Project prepared by Jeff Walters
During the latest FTA Conference many of us had a chance to meet with Eb "Nimblewill Nomad" Eberhart. Eb had a chance to talk to us all about his amazing backpacking trip from Key West, Florida to Cape Gaspe,Canada; 4400 miles, 10 months. During this trip Eb did not carry any fuel. Instead he used a simple metal stove and burned leaves, bark, wood and other natural fuel to cook his meals. This design is based on the stove he used during his adventure.
It's basically a wood burning box style stove. The front is open and the top is open. You just get a small fire going and put your pot on top. I've successfully made one and it boiled 3 cups of water in less than 5 minutes, once I got the fire going. The stove has air slots cut into the side walls which allow for excellent air flow. Also the stove bottom sits 1 inch above the ground so you might be able to use this stove on a bench or table. It's as "no-trace" as a Sierra Zip stove is in my humble opinion.
I made one out of Galvanized Steel (Roofing Steel). You can sometimes find scraps out at construction sites or just visit any hardware store. It weighs a little under 4 oz. total and breaks down into a nice little 6" by 5" package which might fit into some cooking pots.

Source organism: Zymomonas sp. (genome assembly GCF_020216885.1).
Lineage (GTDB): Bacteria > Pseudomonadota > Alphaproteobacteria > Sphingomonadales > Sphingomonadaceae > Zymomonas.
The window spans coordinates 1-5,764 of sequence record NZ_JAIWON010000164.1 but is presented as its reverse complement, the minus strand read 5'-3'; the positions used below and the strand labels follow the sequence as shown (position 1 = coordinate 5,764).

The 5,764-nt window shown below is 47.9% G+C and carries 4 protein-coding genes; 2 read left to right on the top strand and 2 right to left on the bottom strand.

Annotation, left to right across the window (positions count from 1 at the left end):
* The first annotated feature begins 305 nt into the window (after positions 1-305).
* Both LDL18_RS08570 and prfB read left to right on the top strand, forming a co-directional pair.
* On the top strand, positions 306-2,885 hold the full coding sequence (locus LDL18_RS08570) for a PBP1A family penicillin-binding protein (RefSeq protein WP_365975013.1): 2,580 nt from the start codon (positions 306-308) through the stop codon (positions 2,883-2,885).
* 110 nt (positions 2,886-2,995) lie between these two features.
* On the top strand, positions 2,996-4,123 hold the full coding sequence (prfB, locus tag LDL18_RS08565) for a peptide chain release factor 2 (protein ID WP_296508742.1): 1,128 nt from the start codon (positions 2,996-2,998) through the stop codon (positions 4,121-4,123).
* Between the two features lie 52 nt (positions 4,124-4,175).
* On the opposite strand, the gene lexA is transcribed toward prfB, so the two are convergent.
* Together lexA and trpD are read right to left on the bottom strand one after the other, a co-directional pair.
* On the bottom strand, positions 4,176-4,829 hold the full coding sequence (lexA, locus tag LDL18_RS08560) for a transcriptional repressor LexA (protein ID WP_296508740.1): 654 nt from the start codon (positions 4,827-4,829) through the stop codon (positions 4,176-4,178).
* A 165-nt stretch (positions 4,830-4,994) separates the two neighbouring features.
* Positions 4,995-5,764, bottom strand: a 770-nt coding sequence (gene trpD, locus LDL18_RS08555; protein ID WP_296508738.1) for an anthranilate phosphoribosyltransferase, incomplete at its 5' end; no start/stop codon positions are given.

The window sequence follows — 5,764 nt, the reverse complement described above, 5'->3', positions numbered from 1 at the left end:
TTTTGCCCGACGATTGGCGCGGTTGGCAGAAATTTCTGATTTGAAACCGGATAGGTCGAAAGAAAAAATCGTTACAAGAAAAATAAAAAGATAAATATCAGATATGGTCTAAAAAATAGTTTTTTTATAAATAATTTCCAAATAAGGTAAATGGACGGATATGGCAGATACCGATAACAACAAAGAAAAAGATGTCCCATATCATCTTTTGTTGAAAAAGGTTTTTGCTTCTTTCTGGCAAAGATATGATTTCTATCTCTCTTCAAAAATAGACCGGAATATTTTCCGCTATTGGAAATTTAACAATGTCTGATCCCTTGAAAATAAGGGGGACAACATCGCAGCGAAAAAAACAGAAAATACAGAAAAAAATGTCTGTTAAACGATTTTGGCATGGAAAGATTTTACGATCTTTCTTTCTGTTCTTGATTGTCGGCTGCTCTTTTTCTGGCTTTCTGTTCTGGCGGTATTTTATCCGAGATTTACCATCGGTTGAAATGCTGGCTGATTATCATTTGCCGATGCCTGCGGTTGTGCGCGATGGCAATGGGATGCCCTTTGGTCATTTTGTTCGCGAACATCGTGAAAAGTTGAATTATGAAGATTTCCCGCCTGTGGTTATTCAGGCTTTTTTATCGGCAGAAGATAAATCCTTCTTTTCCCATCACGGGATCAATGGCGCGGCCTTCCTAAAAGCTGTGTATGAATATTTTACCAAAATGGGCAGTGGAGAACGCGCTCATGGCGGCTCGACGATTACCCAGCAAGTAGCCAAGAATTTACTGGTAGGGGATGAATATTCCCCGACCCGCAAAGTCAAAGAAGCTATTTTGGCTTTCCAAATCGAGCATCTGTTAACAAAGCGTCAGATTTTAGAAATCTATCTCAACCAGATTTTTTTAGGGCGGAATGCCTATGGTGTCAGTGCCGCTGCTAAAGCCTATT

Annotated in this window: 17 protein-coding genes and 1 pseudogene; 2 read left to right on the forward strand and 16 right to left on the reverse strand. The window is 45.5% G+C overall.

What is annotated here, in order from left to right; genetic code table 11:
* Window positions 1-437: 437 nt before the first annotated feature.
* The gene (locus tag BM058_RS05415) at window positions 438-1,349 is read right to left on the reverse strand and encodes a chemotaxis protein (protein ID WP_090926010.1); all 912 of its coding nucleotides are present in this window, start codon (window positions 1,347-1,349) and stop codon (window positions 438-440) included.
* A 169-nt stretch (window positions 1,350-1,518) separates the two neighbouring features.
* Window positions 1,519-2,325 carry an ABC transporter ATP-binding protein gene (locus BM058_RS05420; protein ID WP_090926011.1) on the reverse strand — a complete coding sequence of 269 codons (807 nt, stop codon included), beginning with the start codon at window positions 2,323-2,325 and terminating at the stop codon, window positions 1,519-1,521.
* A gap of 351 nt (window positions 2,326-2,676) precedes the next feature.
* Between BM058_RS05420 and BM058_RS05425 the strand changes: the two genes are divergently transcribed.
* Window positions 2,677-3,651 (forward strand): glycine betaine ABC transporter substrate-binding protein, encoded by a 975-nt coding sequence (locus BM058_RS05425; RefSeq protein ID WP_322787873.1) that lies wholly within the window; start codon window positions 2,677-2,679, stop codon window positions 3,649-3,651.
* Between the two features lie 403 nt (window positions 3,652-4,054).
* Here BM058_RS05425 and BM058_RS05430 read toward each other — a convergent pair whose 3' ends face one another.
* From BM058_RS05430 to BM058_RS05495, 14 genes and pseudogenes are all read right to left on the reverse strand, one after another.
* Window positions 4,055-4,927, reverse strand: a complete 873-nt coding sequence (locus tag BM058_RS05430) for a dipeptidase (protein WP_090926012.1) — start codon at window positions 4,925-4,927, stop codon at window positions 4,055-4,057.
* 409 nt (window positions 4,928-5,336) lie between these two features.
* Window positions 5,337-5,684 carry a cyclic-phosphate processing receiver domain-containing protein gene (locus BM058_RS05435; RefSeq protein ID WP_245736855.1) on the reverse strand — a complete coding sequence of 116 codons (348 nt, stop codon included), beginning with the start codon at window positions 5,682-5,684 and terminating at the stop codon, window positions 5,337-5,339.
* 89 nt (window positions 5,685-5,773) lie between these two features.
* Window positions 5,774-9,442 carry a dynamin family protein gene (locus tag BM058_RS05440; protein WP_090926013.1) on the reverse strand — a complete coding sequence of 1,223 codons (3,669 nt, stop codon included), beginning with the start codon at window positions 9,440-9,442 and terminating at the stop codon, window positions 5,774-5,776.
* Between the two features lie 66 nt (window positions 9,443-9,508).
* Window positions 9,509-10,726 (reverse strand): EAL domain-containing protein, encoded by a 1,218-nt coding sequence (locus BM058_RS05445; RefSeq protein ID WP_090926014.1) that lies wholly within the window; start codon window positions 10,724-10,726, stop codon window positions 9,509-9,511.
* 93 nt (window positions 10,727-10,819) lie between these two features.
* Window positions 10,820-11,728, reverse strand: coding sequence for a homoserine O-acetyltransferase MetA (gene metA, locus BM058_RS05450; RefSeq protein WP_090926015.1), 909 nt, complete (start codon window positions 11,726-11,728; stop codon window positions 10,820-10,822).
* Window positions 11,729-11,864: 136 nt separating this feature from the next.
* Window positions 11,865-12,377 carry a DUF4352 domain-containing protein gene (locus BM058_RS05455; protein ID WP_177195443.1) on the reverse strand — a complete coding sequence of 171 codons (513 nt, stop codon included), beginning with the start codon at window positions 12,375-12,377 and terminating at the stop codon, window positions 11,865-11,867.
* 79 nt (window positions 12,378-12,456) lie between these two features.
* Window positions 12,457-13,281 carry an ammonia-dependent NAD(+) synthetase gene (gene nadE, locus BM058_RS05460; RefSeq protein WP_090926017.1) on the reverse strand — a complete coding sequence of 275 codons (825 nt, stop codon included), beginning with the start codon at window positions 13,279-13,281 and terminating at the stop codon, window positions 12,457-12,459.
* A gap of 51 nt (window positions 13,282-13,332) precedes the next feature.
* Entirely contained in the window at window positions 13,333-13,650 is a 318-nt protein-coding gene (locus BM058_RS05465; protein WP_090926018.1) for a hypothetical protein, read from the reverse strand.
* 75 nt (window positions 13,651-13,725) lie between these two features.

I know what the "Sierra Zip Stove People" are saying at this moment, "It doesn't have a fan!?". No fan, no batteries --- just make yourself a blow tube. Take a small 2-3 inch piece of copper tube and attach a 12-15" section of plastic hose. Gently blow into the hose to increase the air flow to the fire. This method also works good on camp fires and you don't lose your breath. The stove seems to radiate the heat back into the fire which helps get things burning good.
Here are the three traces needed to make the stove. You need to make 2 sides,
a bottom and a back. Copy these 3 "GIF" files from this Web page. Place your
cursor over the image, right mouse click, then choose "Save Picture As...".
Then using a graphics program,print these 3 images to the width and length stated
on the graphics. Editor's Note: I found it helpful to make a cardboard template from the scans.
There are couple special tools required: tin snips to cut the metal, a Dremel with a cutting wheel to cut the slots (or some other cutting tool) and a drill to cut the holes.
The only downfall to my current stove is the thickness of the steel used. After a while the stove walls might burn up. Other Disadvantages: smoke can bother allergies, smoke blackens your pots badly, you have to add fuel regularly and fuel needs to be dry.
Advantages are obvious: no fuel to carry, breaks down into a very small package, you can carry the ashes away if you like, no movable / breakable parts, smoke will rid you of mosquitoes, no batteries needed.